Fruit cake, Eggnog, Oyster Stew, anything Peppermint. What can’t you wait to have again? And what could stay gone for the rest of your life?
Biscochitos. They’re good any time of the year but the holidays are an excellent excuse for them.
My stepmom is Italian-American (she left the Bronx!) and for Xmas eve she makes The Feast of the Seven Fishes – I could do without the bacalao forever but the rest of it is awesome. Also Christmas cookies, little butter cookies you squeeze out of a cookie press and put sprinkles on
I already mentioned latkes and homemade applesauce in the cooking thread. Yes, they were made and yes they were magnificent.
(Fun tip: if you enjoy any shredded potato dish and have two strong hands, but you get frustrated when your projects don’t crisp up nicely like their restaurant counterparts, you need a ricer to squeeze out the maximum amount of potato juice efficiently. Not a salad spinner or Grandma’s awkward squeeze-the-shredded-spuds-in-a-dishtowel method. Not a strainer. A ricer. It will save your life and justify whatever you spend on it. (Though mine was a couple of bucks at a yard sale. I lucked out.)
I only know Sufganiyot through folk songs we sang in Hebrew school back in the Precambrian Era. I don’t like to mess with deep-fat frying so someone else will have to chime in if they’ve successfully turned those out.
I’ve always enjoyed the Ballard Driving Academy approved holiday treat lefse with a little butter, sugar, and cinnamon.
I am awed. You must have the grip of a pro wrestler. I’ve never destroyed a towel this way, though I have gotten extremely, er… torqued off because it always seemed that no matter how careful I was to select clean, smooth-woven linen, somehow bits of its… essence would always find its way into the dish. Not to mention the occasional cat hair. So much for my vegetarian-friendly festivities.
My mom’s Christmas cookies… though she’s scaling back this year because her hands hurt too much from arthritis.
Eggnogg. Ham for Christmas dinner.
One thing I miss from childhood is the ambrosia my late aunt used to make… various fruits mixed with marshmallows. Also, the adults used to make whiskey sours, which I loved… I think it was the first alcohol I ever drank, aside from the shotglasses of Pabst Blue Ribbon my grandfather used to give me.
I didn’t used to think of the marzipan candies shaped like fruits and the Italian nougat candy with the flaky outer wafer as holiday treats. But either they fell out of vogue or I’m in the wrong part of the country now, since I generally only see them here around Xmas time. If I’m out tomorrow barrelling through various retail establishments, I’ll have to look for them.
My mom and I make fudge and toffee only at Christmas, and Dad makes rocky road and nut clusters only at Christmas. So that’s coming next week when the semester is over.
I have a temporary crown in my mouth until January 7, so sticky Christmas foods are going to be a fraught road this year.
My girlfriend’s mom makes these meatballs in tomato sauce with sauerkraut for Christmas. She calls them Little Pigs. I think it is some sort of traditional German dish and probably has a more authentic name. Why Little Pigs? It’s ground beef.
In German “little pigs” is kleine Schweine, which rhymes. Maybe that had something to do with it?
My husband’s paternal side of the family always had tortellini soup (basically tortellini and chicken broth) and porchetta from Longhini’s in New Haven (he’s from Connecticut). Over an 18-month period, he lost his grandma, then his dad, and his grandpa. It was that set of grandparents who always hosted Christmas Day. Christmas on that side of the family hasn’t been the same since.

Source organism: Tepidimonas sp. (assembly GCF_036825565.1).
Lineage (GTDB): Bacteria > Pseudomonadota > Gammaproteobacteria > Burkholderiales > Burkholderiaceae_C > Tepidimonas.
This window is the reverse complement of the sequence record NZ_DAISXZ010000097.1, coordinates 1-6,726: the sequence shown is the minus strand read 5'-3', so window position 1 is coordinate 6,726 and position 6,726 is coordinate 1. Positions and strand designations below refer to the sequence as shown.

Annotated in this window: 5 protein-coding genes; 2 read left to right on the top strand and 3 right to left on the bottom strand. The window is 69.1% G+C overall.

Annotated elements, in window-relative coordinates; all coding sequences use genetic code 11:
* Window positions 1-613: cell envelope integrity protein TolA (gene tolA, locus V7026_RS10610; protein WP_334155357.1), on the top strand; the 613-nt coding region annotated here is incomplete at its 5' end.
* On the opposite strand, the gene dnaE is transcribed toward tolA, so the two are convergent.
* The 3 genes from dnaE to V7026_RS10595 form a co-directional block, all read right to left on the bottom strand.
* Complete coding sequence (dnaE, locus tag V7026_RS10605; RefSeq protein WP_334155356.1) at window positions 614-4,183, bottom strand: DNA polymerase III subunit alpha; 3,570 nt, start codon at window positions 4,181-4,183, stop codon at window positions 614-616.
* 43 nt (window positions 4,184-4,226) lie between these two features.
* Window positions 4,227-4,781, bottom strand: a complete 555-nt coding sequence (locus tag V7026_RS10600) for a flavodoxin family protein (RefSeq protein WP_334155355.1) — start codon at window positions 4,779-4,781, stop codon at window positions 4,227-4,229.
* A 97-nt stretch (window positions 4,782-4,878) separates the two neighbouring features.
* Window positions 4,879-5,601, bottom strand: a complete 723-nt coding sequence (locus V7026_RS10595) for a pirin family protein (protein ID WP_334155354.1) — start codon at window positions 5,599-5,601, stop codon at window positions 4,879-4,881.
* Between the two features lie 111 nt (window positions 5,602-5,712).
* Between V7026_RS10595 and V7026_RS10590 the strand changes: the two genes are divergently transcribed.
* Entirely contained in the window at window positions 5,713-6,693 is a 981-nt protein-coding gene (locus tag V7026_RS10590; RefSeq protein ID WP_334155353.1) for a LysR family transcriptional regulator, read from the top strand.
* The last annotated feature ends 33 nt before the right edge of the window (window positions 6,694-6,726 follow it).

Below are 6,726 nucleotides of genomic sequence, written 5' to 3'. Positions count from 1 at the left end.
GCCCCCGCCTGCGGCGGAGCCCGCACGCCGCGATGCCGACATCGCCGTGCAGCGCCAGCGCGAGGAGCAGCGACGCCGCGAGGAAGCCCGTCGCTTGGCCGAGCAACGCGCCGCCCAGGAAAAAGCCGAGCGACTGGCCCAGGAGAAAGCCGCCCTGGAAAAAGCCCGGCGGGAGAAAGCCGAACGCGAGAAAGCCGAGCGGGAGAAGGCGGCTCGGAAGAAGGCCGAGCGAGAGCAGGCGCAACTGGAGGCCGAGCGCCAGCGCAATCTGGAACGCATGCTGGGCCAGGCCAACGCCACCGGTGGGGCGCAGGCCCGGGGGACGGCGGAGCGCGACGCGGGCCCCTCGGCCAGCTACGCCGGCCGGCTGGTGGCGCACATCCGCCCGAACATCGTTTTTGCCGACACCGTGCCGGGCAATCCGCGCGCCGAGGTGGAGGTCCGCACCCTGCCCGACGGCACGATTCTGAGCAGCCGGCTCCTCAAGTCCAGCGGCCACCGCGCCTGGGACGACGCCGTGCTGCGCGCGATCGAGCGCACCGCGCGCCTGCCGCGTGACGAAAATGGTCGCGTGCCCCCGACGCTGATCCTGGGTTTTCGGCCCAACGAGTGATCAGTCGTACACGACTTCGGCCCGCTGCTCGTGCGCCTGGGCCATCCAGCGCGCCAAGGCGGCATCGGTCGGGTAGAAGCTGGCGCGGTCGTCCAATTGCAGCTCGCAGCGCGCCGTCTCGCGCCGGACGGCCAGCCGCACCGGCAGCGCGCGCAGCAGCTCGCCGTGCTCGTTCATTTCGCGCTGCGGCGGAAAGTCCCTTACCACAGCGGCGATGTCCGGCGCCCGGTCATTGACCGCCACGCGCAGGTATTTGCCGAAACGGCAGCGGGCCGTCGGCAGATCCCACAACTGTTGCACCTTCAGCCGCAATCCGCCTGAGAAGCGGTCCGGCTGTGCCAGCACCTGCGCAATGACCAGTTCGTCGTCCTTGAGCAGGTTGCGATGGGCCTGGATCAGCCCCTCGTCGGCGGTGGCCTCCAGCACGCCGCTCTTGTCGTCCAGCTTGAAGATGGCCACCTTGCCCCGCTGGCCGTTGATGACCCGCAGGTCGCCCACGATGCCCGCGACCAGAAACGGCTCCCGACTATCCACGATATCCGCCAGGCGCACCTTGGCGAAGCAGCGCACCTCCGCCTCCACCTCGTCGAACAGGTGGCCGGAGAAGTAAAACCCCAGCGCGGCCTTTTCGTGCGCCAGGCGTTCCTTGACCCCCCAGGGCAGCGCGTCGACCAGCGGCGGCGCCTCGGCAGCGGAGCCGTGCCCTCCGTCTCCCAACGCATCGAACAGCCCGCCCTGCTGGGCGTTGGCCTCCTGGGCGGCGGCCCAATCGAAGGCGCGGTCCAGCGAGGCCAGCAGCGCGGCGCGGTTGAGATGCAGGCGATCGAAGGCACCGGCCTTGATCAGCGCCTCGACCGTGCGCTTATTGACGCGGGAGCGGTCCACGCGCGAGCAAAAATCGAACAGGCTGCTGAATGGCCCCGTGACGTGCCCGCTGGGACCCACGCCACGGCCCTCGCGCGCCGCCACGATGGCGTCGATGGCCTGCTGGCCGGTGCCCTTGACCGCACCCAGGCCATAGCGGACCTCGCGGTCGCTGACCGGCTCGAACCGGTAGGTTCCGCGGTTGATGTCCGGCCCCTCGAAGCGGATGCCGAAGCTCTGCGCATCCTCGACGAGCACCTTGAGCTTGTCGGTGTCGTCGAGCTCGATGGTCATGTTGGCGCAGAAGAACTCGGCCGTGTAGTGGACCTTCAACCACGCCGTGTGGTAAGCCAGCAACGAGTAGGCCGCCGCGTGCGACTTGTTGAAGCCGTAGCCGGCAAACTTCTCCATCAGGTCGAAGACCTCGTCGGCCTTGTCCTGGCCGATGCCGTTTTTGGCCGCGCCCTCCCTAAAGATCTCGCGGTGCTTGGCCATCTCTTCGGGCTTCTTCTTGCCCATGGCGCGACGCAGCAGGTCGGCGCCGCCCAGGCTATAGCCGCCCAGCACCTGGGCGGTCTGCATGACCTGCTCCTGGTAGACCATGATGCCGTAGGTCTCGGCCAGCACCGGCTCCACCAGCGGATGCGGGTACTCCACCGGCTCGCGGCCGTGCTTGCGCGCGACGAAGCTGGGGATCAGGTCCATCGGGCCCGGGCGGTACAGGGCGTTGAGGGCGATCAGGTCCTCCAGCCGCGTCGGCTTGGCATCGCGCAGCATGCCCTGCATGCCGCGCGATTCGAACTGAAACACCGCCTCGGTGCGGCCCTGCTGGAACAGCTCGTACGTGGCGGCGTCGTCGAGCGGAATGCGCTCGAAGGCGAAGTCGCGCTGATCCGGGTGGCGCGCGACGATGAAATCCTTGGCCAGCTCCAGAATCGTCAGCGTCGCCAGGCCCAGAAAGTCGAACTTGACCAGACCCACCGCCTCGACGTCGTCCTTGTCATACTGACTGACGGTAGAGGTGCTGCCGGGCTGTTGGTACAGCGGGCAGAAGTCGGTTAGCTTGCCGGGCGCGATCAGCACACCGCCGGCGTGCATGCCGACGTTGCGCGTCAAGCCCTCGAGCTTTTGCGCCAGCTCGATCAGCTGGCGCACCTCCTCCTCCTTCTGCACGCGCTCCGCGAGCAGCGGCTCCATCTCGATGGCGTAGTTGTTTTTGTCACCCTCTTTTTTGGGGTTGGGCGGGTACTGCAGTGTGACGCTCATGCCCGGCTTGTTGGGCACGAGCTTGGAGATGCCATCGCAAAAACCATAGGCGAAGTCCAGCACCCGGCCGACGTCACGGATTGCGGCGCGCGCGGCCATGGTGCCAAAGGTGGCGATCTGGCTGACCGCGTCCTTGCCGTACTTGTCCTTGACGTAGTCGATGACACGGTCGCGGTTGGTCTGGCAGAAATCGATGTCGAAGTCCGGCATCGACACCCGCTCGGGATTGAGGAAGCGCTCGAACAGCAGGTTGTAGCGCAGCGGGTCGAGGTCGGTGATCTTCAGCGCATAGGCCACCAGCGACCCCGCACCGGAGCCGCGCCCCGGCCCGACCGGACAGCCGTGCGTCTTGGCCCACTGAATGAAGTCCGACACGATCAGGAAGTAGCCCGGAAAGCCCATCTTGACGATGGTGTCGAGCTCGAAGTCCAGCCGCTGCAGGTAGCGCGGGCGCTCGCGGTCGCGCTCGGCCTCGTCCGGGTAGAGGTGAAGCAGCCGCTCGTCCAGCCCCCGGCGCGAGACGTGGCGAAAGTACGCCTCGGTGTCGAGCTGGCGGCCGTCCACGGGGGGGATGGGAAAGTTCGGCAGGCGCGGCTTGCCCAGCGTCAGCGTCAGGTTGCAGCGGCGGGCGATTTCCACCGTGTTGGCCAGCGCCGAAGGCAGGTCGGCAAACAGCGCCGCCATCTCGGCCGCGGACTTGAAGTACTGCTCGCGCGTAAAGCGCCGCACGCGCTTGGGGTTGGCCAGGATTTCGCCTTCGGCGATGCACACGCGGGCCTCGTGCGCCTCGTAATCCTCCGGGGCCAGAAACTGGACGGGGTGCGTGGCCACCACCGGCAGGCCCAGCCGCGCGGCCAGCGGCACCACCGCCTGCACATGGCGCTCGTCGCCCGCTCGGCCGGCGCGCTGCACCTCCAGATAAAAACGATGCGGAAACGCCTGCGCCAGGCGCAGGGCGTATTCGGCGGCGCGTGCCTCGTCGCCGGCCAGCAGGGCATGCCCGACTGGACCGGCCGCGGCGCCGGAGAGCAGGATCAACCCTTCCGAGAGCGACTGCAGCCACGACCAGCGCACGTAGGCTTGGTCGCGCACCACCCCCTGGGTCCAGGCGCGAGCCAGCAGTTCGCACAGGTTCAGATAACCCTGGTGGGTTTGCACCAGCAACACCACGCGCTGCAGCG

Christmas on my side hasn’t been the same since my dad died and my mom moved out of the St. Louis area, so I can’t do Christmas with my extended family (I suppose I could, but I’m sure my mom wouldn’t be happy). But before that all happened, we’d alternate Christmases in CT and Christmases in St. Louis (we also lived in St. Louis until 2018). My paternal grandparents hosted Christmas Eve at their house until it got to be too much for them, which was sometime in the 2000s. Then, my cousin Jimmy took over for a number of years. There were always cookies of some kind, as well as salad and stuff to make sandwiches with. My mom usually hosted dinner on Christmas Day. My brain is blanking on what, exactly, I ate on Christmas.
The last couple of years, we’ve stayed local, partially because of covid, partially because we just don’t feel like traveling. Last year, some of my husband’s local relatives and we quarantined for two weeks so we could all spend the holiday together. This year, we’re all vaxxed (including my almost 15-year-old niece), so we won’t have to do that this year. Last year, I made these egg nog jello shots that were a big hit, but I don’t think I’ll make it again because there were a bunch leftover.
I’m a sucker for meatballs. Tomato sauce with sauerkraut? I must have the recipe.
I second this desire for a recipe!
Looking forward to lasagne for Christmas dinner and a small ham. Also making cookies with my kids (snickerdoodles, oatmeal, candy cane cookies, sugar cut outs with sprinkles). We make a bunch and freeze them so we can enjoy them for a while.
I’ll ask her for it and share.
You’re going to be either disappointed or relieved when you see the recipe for Devils on Horseback.
This is certainly holiday, though the “food” part may be questionable. (Sorry, I have no food traditions except my mom making Pilsbury cinnamon buns in the morning when we were kids, and this is more amusing)
As a kid, peanut butter cookies with Hershey’s Kisses in the middle were my jam. I’ll be spending this Xmas eating Chinese food with my Jewish partner. I’ve been reassured I will not be appropriating her religion by enjoying Chinese food on this day.